Breaking: Nets Allegedly Cut at Captive Dolphin Facility in Taiji
Taiji, 1/4/17: Several hours ago, Dolphin Project Cove Monitors noticed police activity at Dolphin Base, a captive dolphin facility in Taiji, Japan and were asked to leave. Detectives arrived shortly after. It was our initial belief that something happened to a trainer, or possibly a customer. Police did not say anything to us about the incident and we continued to be concerned.We learned through a television report and the online website, NHK News Web that (allegedly), nets were cut, resulting in the escape of four dolphins. We cannot confirm these reports, nor do we know the fate of the mammals.
While we are against keeping dolphins in captivity, we do not condone illegal behavior. Our Cove Monitors operate fully within Japanese law, documenting Taiji’s dolphin drive hunts for the Japanese people and the rest of the world to see – including the horrific capture methods and continued slaughters.
Our global campaigns are run with the utmost respect for local laws, with our ultimate goal to stop the abuse of dolphins. It is our hope that Taiji will ultimately turn into a tourist destination, where no dolphins are hunted or captured for display.
Link to original news story (in Japanese)
Every year from approximately September 1 to March 1, a notoriously cruel hunt of some of the most sentient and sensitive creatures on the planet takes place in Taiji, Japan, made famous by the 2009 Academy award-winning movie “The Cove.” During this period, fisherman, or more appropriately, dolphin hunters, “drive” the mammals to their capture or deaths via means of physical violence and acoustic torture. Ric O’Barry’s Dolphin Project Cove Monitors are on the ground in Taiji for the entire hunting season, documenting these drives for the world to see, and to take action.
- Multiple Species of Dolphins Decimated in The Cove - October 11, 2017
- Taiji to Unite with Faroese in Sister City Agreement - October 4, 2017
- Pilot Whale Pod Decimated in Taiji’s Dolphin Hunts - September 5, 2017
- Voices Across the World Condemn Japan’s Dolphin Slaughters - September 4, 2017
- Breaking: Pilot Whales Captured in First Hunt of Season - September 3, 2017
- Dolphin Project Returns to Taiji - August 29, 2017
- Breaking: Kasatka Dies at SeaWorld - August 16, 2017
- Op Ed: A Departure from Reality - August 10, 2017
- BREAKING: SeaWorld Tanks in 2Q and 1st Half 2017 Results - August 8, 2017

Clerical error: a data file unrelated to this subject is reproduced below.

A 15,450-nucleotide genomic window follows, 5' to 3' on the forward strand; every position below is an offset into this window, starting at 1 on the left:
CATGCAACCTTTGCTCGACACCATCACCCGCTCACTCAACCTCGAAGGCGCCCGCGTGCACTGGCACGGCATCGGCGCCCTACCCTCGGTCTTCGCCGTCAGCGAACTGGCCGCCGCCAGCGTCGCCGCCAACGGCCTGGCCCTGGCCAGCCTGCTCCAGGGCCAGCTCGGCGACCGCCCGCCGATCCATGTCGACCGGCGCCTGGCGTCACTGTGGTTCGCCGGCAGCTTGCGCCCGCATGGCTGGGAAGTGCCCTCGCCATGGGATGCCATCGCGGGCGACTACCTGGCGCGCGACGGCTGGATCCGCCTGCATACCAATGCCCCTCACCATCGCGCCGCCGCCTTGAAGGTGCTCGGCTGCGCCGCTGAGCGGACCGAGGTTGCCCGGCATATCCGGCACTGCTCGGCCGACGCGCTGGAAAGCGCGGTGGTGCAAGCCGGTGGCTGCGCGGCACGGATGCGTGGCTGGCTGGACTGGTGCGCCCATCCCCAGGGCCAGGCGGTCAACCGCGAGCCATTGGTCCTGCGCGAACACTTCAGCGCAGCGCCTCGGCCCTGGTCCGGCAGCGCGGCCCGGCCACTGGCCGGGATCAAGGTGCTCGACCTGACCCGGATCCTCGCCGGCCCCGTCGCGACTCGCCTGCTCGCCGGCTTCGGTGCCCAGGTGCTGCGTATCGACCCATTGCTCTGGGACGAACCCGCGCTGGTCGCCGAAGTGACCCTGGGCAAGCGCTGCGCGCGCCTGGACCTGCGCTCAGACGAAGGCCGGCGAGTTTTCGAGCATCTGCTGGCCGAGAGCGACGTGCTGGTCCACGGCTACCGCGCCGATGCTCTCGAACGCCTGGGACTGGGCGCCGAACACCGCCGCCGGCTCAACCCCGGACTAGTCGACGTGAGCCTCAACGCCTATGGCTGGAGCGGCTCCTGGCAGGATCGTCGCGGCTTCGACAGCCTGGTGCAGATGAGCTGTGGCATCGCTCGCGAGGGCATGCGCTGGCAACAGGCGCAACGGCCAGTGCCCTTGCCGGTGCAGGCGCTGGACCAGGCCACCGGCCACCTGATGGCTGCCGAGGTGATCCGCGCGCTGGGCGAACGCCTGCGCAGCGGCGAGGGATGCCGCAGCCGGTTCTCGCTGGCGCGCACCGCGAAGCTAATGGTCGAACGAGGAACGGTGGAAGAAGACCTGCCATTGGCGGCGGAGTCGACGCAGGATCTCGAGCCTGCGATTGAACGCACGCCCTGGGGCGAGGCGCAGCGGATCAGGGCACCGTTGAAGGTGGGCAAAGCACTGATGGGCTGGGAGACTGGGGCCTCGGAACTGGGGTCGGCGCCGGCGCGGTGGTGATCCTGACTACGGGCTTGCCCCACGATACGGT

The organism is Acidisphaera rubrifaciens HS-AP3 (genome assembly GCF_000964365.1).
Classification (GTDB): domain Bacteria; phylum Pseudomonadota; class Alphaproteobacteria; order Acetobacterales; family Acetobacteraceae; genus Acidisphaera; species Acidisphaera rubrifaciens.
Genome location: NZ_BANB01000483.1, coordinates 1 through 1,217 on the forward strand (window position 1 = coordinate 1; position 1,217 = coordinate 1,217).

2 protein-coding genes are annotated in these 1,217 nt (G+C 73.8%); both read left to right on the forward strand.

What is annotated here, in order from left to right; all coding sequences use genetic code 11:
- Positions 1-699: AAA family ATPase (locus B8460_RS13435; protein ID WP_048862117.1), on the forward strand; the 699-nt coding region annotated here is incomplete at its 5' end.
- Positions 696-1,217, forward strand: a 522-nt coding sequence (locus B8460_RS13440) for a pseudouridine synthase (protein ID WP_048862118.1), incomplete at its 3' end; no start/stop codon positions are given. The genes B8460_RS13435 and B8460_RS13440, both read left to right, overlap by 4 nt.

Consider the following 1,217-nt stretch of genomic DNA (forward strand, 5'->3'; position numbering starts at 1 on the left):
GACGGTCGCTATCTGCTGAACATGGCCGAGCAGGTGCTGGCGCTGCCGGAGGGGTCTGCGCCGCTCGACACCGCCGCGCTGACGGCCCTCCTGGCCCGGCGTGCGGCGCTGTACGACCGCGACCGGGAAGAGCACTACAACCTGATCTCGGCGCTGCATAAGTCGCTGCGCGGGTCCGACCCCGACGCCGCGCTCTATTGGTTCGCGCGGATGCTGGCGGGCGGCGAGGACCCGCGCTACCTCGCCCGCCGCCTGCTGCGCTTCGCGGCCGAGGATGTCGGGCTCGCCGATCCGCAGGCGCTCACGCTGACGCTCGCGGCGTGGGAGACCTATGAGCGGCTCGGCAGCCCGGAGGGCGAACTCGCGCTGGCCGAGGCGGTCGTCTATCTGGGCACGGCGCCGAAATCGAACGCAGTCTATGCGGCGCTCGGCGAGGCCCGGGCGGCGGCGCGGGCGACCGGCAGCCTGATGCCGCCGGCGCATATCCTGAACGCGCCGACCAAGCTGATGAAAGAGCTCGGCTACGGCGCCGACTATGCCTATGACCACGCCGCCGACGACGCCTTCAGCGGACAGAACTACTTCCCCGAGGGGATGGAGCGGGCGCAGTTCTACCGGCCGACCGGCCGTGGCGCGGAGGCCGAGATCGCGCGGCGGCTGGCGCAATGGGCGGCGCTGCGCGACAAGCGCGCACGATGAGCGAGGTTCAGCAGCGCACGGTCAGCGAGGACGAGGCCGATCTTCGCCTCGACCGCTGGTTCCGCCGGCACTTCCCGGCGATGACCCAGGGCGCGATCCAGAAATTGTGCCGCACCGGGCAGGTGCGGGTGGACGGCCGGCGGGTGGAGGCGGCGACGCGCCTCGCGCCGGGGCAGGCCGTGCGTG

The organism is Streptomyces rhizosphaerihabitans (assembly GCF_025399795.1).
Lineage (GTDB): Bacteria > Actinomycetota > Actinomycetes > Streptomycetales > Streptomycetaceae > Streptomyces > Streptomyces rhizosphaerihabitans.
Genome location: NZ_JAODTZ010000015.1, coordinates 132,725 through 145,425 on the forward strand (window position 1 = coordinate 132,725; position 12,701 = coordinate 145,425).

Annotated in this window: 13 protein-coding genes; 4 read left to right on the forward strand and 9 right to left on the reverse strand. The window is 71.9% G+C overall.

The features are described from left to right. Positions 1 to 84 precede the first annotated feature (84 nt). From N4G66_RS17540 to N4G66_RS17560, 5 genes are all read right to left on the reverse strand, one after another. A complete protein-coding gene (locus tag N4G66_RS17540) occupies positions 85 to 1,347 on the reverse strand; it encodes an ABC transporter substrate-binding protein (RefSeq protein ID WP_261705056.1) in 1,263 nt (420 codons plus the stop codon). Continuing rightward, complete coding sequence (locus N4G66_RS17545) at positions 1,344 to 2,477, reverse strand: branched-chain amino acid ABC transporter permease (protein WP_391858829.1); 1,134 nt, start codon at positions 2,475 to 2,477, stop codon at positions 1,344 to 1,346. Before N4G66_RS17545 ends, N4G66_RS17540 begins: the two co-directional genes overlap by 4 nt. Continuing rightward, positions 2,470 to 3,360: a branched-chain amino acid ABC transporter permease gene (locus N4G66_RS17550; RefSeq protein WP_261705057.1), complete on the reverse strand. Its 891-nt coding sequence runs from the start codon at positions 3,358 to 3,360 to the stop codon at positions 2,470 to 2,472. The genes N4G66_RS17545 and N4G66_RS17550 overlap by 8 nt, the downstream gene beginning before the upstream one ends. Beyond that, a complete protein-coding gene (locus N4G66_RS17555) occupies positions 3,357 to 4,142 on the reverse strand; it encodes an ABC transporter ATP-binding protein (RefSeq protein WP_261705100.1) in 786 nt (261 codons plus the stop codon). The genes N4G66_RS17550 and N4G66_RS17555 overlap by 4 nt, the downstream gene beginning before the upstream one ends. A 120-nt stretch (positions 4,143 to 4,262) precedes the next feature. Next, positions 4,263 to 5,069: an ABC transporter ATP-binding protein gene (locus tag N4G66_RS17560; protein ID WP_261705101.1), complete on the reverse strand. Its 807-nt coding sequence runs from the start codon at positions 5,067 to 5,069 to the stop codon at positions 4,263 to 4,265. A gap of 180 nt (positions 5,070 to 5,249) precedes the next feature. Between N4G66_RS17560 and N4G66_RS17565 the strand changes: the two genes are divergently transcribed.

- BREAKING: Adios to Dolphin Shows in Mexico City - August 2, 2017
It might be true that we don't recall many moments from our early years. However, Cara's first memory of a dolphin had her begging her parents to ask the trainer to let the dolphin go! The problem with captivity was evident to her, even as a 4 year-old child.
A writer by trade, Cara has researched, investigated and documented dolphins suffering in captivity. From documenting dolphins incarcerated in buildings, cut-off from fresh air, sunlight and normal socialization to researching cases of animals imprisoned in solitary confinement, Cara is a dedicated dolphin welfare advocate.
It is her belief that education equals empowerment. The more information shared, the better our choices and knowledge of how to act as a positive and respectful voice for dolphins across the world.
Cara is based out of Canada and makes time whenever possible to observe dolphins in their natural environments. She is writing her first fiction novel but knowing her, the marine world will play a prominent role in her book!
"The use of animals for entertainment is nothing more than an abuse of dominance. Some of the most sentient species on the planet have been exploited to incomprehensible levels, all due to their inherent benevolence. Ironic, considering that we turn to the abused themselves for displays of humanity."
~ Cara Sands
- Multiple Species of Dolphins Decimated in The Cove
- Taiji to Unite with Faroese in Sister City Agreement
- Terror in The Cove as Pilot Whales Slaughtered
- Migrating Family of Risso’s Dolphins Slaughtered in The Cove
- When Natural Disasters and Captive Cetaceans Collide
- The Path to Progress Begins with Education